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John Down- Down Syndrome

  • Posted on Oct 17, 2016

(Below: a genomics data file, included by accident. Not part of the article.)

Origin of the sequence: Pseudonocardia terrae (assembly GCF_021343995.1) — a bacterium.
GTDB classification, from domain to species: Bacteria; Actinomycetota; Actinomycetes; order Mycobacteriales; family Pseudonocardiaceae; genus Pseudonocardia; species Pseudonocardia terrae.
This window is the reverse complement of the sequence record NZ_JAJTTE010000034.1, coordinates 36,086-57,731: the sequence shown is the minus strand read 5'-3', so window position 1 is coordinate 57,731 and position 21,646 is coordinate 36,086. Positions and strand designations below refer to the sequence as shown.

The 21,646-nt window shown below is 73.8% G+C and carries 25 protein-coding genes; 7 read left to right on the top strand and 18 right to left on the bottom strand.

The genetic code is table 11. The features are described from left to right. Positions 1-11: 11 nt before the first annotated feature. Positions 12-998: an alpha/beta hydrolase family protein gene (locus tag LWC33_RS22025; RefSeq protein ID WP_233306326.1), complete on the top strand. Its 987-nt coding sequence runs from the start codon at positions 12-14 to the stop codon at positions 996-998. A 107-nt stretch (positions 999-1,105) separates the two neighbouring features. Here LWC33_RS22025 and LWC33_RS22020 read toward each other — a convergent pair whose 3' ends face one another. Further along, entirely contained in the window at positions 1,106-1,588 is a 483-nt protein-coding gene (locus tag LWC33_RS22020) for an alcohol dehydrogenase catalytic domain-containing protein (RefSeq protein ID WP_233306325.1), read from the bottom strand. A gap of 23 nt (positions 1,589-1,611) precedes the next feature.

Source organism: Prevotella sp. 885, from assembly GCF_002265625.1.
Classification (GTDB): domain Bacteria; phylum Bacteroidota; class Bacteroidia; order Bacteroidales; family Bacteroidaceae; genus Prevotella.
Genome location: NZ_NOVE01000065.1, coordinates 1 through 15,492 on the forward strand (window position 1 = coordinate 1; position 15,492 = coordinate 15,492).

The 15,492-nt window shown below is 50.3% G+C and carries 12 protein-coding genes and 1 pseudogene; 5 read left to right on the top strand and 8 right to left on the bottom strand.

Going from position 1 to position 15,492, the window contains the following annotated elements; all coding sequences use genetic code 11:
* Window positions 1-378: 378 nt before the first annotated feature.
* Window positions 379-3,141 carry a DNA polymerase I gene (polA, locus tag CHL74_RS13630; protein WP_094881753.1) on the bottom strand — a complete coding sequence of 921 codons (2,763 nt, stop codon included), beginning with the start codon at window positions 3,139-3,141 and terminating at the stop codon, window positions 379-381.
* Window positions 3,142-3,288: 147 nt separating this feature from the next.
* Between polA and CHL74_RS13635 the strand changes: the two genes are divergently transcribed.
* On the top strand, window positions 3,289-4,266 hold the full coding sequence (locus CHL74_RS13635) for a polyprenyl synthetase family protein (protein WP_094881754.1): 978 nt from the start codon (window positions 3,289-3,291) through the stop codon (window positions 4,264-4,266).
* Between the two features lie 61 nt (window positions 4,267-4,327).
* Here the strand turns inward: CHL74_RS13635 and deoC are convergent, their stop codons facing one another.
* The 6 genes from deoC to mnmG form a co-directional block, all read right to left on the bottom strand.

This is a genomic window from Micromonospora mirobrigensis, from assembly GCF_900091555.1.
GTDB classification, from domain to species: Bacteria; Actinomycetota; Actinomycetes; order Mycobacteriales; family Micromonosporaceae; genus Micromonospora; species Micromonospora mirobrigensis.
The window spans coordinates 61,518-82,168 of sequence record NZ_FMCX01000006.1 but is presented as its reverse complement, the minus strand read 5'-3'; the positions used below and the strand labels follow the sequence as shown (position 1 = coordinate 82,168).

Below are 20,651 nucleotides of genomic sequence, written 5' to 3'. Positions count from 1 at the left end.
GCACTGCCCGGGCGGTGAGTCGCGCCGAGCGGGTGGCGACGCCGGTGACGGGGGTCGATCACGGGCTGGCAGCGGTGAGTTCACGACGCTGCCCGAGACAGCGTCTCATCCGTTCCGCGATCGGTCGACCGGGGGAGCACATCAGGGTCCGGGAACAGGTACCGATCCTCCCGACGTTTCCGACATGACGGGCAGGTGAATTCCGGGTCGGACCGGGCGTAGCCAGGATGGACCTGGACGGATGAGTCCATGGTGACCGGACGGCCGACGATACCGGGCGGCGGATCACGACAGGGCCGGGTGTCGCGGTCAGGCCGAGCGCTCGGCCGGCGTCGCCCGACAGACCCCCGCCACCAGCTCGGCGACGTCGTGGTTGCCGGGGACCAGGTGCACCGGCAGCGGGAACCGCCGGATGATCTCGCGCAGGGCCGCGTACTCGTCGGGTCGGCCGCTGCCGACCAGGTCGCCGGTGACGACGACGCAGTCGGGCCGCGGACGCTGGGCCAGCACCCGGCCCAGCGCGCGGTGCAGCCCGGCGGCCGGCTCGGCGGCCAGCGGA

John Langdon Down was a British physician in the early 1800’s whose family was descended from Irish roots. He apprenticed with his father, an apothecary (pharmacist) when he was 14. By the time he was 18 he went to London to study the field of medicine. There,  he worked with a surgeon and under his guidance he learned to bleed patients, extract teeth and wash bottles! John was one of the outstanding students of his time yet he was drawn to the very neglected field of mental health  and had a special interest in those that were placed in asylums.  John was a vigorous defender of higher education for women, having discovered that this education did not, in fact, produce ‘feeble children’ as was the common thought of the day. (I feel a special fondness for a man that helped pave the way for my own career!) John was the first man to start to classify patients in the asylums based on their physical attributes. He had categories that included Malay, Caucasian, Ethiopian and Mongolian. The last was of particular interest to him and this is what lead to patients initially being labeled as Mongoloids. These patients, later discovered to have an extra copy of chromosome 21, were later renamed to have “Down Syndrome” in honor of John Landon Down.  October is Down Syndrome Awareness Month. I want to point out the average life expectancy in John Down’s time was 9 years (or less). Currently, the average life expectancy is up to age 60. Now that’s something to celebrate!

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